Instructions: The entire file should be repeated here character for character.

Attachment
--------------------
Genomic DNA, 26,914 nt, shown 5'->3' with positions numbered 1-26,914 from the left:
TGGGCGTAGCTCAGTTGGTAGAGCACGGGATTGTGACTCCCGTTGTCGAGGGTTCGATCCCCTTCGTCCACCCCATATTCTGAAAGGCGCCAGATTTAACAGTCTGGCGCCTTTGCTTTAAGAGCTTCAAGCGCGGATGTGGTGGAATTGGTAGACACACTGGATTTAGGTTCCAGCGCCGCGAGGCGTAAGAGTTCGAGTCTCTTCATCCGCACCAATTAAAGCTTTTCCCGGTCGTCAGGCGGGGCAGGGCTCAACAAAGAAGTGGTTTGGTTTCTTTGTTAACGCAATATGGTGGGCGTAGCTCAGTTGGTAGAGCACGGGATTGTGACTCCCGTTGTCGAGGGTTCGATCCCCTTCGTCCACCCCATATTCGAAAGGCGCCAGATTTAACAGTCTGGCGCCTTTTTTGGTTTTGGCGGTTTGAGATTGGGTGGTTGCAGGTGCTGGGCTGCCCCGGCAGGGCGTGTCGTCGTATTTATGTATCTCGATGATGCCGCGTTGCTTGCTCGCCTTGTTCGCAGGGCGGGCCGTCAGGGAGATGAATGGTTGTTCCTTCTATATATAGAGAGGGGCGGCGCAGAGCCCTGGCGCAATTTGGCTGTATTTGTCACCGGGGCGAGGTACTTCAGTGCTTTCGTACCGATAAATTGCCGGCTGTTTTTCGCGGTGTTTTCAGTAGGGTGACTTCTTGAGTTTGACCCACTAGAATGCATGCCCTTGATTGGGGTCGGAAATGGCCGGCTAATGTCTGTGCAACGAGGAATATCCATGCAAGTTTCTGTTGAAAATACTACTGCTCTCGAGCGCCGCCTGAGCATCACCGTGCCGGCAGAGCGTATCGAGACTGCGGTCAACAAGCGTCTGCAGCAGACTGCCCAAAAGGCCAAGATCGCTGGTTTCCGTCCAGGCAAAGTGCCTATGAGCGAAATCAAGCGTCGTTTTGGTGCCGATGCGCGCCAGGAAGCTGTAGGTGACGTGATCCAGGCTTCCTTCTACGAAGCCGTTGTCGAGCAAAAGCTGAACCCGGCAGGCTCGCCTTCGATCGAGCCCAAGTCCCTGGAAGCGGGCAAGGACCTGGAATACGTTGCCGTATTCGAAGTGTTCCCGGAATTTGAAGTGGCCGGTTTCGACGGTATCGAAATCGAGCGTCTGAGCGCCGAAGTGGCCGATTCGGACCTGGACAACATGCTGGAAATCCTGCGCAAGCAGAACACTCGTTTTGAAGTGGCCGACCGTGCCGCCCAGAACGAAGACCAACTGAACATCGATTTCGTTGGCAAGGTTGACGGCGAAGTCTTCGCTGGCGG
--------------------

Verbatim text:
Genomic DNA, 26,914 nt, shown 5'->3' with positions numbered 1-26,914 from the left:
TGGGCGTAGCTCAGTTGGTAGAGCACGGGATTGTGACTCCCGTTGTCGAGGGTTCGATCCCCTTCGTCCACCCCATATTCTGAAAGGCGCCAGATTTAACAGTCTGGCGCCTTTGCTTTAAGAGCTTCAAGCGCGGATGTGGTGGAATTGGTAGACACACTGGATTTAGGTTCCAGCGCCGCGAGGCGTAAGAGTTCGAGTCTCTTCATCCGCACCAATTAAAGCTTTTCCCGGTCGTCAGGCGGGGCAGGGCTCAACAAAGAAGTGGTTTGGTTTCTTTGTTAACGCAATATGGTGGGCGTAGCTCAGTTGGTAGAGCACGGGATTGTGACTCCCGTTGTCGAGGGTTCGATCCCCTTCGTCCACCCCATATTCGAAAGGCGCCAGATTTAACAGTCTGGCGCCTTTTTTGGTTTTGGCGGTTTGAGATTGGGTGGTTGCAGGTGCTGGGCTGCCCCGGCAGGGCGTGTCGTCGTATTTATGTATCTCGATGATGCCGCGTTGCTTGCTCGCCTTGTTCGCAGGGCGGGCCGTCAGGGAGATGAATGGTTGTTCCTTCTATATATAGAGAGGGGCGGCGCAGAGCCCTGGCGCAATTTGGCTGTATTTGTCACCGGGGCGAGGTACTTCAGTGCTTTCGTACCGATAAATTGCCGGCTGTTTTTCGCGGTGTTTTCAGTAGGGTGACTTCTTGAGTTTGACCCACTAGAATGCATGCCCTTGATTGGGGTCGGAAATGGCCGGCTAATGTCTGTGCAACGAGGAATATCCATGCAAGTTTCTGTTGAAAATACTACTGCTCTCGAGCGCCGCCTGAGCATCACCGTGCCGGCAGAGCGTATCGAGACTGCGGTCAACAAGCGTCTGCAGCAGACTGCCCAAAAGGCCAAGATCGCTGGTTTCCGTCCAGGCAAAGTGCCTATGAGCGAAATCAAGCGTCGTTTTGGTGCCGATGCGCGCCAGGAAGCTGTAGGTGACGTGATCCAGGCTTCCTTCTACGAAGCCGTTGTCGAGCAAAAGCTGAACCCGGCAGGCTCGCCTTCGATCGAGCCCAAGTCCCTGGAAGCGGGCAAGGACCTGGAATACGTTGCCGTATTCGAAGTGTTCCCGGAATTTGAAGTGGCCGGTTTCGACGGTATCGAAATCGAGCGTCTGAGCGCCGAAGTGGCCGATTCGGACCTGGACAACATGCTGGAAATCCTGCGCAAGCAGAACACTCGTTTTGAAGTGGCCGACCGTGCCGCCCAGAACGAAGACCAACTGAACATCGATTTCGTTGGCAAGGTTGACGGCGAAGTCTTCGCTGGCGG